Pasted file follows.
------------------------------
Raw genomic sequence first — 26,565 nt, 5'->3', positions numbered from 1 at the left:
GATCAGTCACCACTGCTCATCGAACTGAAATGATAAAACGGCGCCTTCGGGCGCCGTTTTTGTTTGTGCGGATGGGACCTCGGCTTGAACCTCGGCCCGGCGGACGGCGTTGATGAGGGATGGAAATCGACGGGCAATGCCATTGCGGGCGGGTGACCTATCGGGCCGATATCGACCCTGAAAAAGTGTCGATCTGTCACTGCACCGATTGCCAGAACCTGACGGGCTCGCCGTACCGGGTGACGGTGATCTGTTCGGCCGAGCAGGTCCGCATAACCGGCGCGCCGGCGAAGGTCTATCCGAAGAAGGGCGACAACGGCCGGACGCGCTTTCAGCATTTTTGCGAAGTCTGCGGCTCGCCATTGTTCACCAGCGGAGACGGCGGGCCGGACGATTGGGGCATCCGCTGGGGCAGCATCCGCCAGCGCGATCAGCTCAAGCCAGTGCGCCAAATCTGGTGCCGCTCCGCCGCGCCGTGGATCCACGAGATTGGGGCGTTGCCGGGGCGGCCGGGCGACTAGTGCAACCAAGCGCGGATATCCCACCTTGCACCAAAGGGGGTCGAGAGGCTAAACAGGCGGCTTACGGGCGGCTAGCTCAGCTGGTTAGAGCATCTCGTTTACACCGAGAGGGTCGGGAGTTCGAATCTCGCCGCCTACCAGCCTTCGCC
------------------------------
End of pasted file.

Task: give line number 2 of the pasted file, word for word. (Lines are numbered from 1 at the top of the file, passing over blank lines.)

GATCAGTCACCACTGCTCATCGAACTGAAATGATAAAACGGCGCCTTCGGGCGCCGTTTTTGTTTGTGCGGATGGGACCTCGGCTTGAACCTCGGCCCGGCGGACGGCGTTGATGAGGGATGGAAATCGACGGGCAATGCCATTGCGGGCGGGTGACCTATCGGGCCGATATCGACCCTGAAAAAGTGTCGATCTGTCACTGCACCGATTGCCAGAACCTGACGGGCTCGCCGTACCGGGTGACGGTGATCTGTTCGGCCGAGCAGGTCCGCATAACCGGCGCGCCGGCGAAGGTCTATCCGAAGAAGGGCGACAACGGCCGGACGCGCTTTCAGCATTTTTGCGAAGTCTGCGGCTCGCCATTGTTCACCAGCGGAGACGGCGGGCCGGACGATTGGGGCATCCGCTGGGGCAGCATCCGCCAGCGCGATCAGCTCAAGCCAGTGCGCCAAATCTGGTGCCGCTCCGCCGCGCCGTGGATCCACGAGATTGGGGCGTTGCCGGGGCGGCCGGGCGACTAGTGCAACCAAGCGCGGATATCCCACCTTGCACCAAAGGGGGTCGAGAGGCTAAACAGGCGGCTTACGGGCGGCTAGCTCAGCTGGTTAGAGCATCTCGTTTACACCGAGAGGGTCGGGAGTTCGAATCTCGCCGCCTACCAGCCTTCGCC